My Dad’s birthday is on May 1st. I always struggled with what to buy him as a gift. When I was younger, my childish gift ideas didn’t seem fitting for the man who worked harder than any person I’d ever known. As an adult, I saw many years as a single mom. Back then, I couldn’t afford to buy him a gift. My dad gave me more “gifts” than I ever gave him.
There was one thing my dad did like, though, and that was food. On his birthday every year, I would make him an Italian Cream Cake — his mother’s recipe. I remember her teaching me how to separate the eggs and whip the whites into stiff peaks for the batter.
No time to celebrate
The last year he was alive, he didn’t want a cake. My grandmother was in hospice, and she was close to dying. “It just doesn’t seem right to celebrate,” he said. I remember I talked him into taking a break from sitting vigil at the hospice with my mother. I took him to a nice lunch at a local deli.
He paid, of course.
And that’s why May is a tough month for me. Then comes June. I knew that the theme for this month would be Father’s Day because of course, we should all honor our fathers.
Those of us who don’t have fathers anymore settle for honoring their memory — which really falls short, if you want to know the truth. I still find myself envious of the women on Facebook who still have their fathers.
They can still write thoughtful notes inside cards that will make him cry. They can cook his favorite meal. Take him fishing.
My father is gone, and I can’t share a single memory or give him a single gift.
So many questions left unanswered
Another thing I can’t do is ask him difficult questions. Like, “How do I change Mom’s mind?” and “How did you get Daniel to stop crying without saying a word?” There are so many things I wish I could have asked him before he died.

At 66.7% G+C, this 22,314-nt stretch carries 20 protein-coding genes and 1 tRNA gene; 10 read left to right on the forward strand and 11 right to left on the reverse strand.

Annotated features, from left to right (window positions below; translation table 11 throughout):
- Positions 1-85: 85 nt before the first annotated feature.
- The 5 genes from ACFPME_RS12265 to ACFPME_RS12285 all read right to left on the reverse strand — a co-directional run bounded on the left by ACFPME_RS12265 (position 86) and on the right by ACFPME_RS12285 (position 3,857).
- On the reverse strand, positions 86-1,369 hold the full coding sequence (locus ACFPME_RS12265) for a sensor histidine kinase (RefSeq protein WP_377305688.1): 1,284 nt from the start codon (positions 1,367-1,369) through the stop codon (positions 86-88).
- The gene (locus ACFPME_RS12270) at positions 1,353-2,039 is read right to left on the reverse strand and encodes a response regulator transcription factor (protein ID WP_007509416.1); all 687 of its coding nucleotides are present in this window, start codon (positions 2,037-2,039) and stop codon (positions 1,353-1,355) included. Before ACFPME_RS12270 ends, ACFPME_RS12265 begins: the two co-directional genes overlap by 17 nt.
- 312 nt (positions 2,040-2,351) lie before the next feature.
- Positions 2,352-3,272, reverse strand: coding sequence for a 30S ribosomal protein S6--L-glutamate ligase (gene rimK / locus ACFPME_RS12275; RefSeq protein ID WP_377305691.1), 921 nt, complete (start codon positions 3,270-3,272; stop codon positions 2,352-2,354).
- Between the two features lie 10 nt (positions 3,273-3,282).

But life doesn’t work like that. And if I’d had a warning, I would have ruined the remaining time doing silly things like baking cakes and writing notes on cards.
One of our last conversations was about heaven. The family had gathered to say goodbye to my grandma, and one of my Baptist uncles asked my dad if he was going to Heaven. Dad bristled at the question.
I remember when I was taking an evangelism training class at the fancy private Christian high school my dad worked his fingers to the bone paying for. He had taken us out to dinner after an orchestra concert. It was a rare night together as a family. I realize now he had likely made the difficult choice to let work go for the evening to be with us.
I repaid him and his efforts to send me to a wonderful school by choosing that mealtime to evangelize to him. Guess I showed him what his hard-earned money was paying for! But my father was a private man — and a man of few words at that. He didn’t want to discuss such personal matters with anybody, and definitely not over dinner at the Golden Corral with an overzealous fifteen-year-old.
I don’t blame my uncle for asking my father the same question. But I knew the answer would be quick and short.
Later that day, my dad and I were alone in his truck, and he mentioned my uncle’s question to him. Then he added, “Me and God are good.”
The last lesson he taught me
I wanted to know more. I wanted to ask my dad what he meant; I wanted him to clarify the means of his salvation. I wanted to ask him to tell me why he believed he and God were good.
Maybe, I should have asked him why he believed he was going to heaven.
I had every tool needed to lead my father to Christ.
Less than a week later, he was gone, and now I will never know. And like most daughters, I now must take my father at his word that he and God are good.
This Father’s Day I am reminded that my father taught me many of life’s greatest lessons. The last lesson he taught me was the most valuable.
You’ll know I love you if I ask you, “Where do you plan to spend eternity?”
If you’re not sure of the answer, go here.